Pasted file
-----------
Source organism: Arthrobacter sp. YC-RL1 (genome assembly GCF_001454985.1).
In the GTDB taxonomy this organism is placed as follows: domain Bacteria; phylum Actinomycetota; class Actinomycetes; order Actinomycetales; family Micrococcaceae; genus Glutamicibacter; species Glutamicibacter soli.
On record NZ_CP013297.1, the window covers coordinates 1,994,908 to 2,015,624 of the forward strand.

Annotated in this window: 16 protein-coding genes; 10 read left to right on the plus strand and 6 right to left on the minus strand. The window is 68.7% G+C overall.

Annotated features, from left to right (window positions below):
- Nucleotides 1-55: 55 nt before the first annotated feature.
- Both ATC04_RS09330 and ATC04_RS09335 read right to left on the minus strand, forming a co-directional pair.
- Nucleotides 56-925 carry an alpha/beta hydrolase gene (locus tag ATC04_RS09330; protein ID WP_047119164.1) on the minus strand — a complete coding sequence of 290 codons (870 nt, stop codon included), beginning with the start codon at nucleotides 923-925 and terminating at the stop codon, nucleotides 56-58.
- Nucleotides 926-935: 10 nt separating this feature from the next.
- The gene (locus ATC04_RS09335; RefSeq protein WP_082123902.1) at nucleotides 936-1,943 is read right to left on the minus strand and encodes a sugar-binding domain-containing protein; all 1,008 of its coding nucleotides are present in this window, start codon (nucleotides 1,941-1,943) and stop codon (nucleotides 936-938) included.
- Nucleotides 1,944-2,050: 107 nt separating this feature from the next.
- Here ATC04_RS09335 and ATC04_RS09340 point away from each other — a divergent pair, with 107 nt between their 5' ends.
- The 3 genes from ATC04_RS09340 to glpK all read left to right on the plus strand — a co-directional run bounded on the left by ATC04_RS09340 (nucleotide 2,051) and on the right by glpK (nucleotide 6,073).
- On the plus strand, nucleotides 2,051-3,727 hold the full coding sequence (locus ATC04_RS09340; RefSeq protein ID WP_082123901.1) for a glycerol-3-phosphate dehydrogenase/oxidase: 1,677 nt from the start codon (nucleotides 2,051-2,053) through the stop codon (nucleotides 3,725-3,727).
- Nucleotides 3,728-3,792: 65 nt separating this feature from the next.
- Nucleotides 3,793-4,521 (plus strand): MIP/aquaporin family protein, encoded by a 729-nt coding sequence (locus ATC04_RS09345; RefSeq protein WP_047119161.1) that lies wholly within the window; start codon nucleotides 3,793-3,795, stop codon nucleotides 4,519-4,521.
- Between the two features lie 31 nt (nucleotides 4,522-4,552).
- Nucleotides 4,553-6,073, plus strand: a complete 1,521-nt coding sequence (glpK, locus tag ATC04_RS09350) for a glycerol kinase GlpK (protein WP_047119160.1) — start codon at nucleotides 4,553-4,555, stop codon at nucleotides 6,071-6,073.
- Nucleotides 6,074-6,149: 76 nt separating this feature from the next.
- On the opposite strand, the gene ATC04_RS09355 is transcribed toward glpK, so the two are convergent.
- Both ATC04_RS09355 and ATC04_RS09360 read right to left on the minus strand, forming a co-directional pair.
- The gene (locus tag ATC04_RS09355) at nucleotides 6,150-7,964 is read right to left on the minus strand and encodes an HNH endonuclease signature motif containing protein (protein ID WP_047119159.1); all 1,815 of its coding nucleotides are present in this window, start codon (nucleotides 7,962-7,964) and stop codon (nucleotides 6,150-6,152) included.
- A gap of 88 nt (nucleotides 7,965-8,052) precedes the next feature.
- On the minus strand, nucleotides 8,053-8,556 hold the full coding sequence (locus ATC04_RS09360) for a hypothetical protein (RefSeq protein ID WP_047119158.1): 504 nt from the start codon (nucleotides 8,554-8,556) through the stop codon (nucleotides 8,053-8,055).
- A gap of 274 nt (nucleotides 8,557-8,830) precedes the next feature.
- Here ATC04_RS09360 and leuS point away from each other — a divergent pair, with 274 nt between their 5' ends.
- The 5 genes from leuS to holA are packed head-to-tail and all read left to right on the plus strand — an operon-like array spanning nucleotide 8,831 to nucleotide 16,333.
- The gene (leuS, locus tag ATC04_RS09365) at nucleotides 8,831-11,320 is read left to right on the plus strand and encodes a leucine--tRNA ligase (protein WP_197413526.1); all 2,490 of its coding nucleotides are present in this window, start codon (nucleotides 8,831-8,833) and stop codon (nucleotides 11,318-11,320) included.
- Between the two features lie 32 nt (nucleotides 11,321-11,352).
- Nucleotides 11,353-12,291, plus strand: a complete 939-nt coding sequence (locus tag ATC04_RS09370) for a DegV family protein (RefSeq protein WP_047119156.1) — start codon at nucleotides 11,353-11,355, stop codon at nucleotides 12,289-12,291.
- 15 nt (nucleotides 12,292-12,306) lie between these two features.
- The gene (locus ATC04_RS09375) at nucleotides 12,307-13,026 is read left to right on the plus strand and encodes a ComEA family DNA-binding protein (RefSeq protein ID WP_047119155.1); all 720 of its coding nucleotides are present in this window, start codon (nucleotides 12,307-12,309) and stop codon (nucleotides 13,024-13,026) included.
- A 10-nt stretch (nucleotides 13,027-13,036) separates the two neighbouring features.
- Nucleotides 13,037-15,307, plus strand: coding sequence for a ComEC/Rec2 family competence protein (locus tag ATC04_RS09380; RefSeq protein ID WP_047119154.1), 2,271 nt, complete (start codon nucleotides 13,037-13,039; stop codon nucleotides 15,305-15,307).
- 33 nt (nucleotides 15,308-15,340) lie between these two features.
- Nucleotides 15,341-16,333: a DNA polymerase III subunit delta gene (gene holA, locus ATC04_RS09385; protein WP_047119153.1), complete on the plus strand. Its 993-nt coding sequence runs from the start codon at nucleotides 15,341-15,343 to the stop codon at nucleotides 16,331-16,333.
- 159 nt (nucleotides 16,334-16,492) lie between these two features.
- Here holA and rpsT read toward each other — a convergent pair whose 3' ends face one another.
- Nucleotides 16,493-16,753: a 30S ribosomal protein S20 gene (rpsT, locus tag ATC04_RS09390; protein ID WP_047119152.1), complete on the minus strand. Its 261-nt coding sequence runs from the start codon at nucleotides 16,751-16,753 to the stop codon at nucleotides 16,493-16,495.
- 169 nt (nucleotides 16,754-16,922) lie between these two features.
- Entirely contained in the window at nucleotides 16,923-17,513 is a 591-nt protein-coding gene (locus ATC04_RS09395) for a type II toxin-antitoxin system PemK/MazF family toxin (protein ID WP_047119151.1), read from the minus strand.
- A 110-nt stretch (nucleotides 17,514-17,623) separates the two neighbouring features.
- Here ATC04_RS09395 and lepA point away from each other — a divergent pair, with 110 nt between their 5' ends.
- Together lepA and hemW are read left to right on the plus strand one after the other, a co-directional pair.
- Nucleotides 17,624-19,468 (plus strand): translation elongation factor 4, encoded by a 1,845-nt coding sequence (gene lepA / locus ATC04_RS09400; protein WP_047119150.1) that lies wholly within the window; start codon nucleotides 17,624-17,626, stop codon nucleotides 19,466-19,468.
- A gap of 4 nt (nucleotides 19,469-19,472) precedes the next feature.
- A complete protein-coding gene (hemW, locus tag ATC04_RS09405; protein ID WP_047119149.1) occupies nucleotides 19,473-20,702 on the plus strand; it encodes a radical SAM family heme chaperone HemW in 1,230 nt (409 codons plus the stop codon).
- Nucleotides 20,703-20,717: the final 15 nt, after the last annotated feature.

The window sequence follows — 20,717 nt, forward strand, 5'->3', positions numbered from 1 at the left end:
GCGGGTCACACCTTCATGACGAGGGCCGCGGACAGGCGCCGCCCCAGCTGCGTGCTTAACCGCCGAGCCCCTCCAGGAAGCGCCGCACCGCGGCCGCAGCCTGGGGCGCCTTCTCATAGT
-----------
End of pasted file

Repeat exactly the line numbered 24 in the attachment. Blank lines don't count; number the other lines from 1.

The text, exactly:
- On the minus strand, nucleotides 8,053-8,556 hold the full coding sequence (locus ATC04_RS09360) for a hypothetical protein (RefSeq protein ID WP_047119158.1): 504 nt from the start codon (nucleotides 8,554-8,556) through the stop codon (nucleotides 8,053-8,055).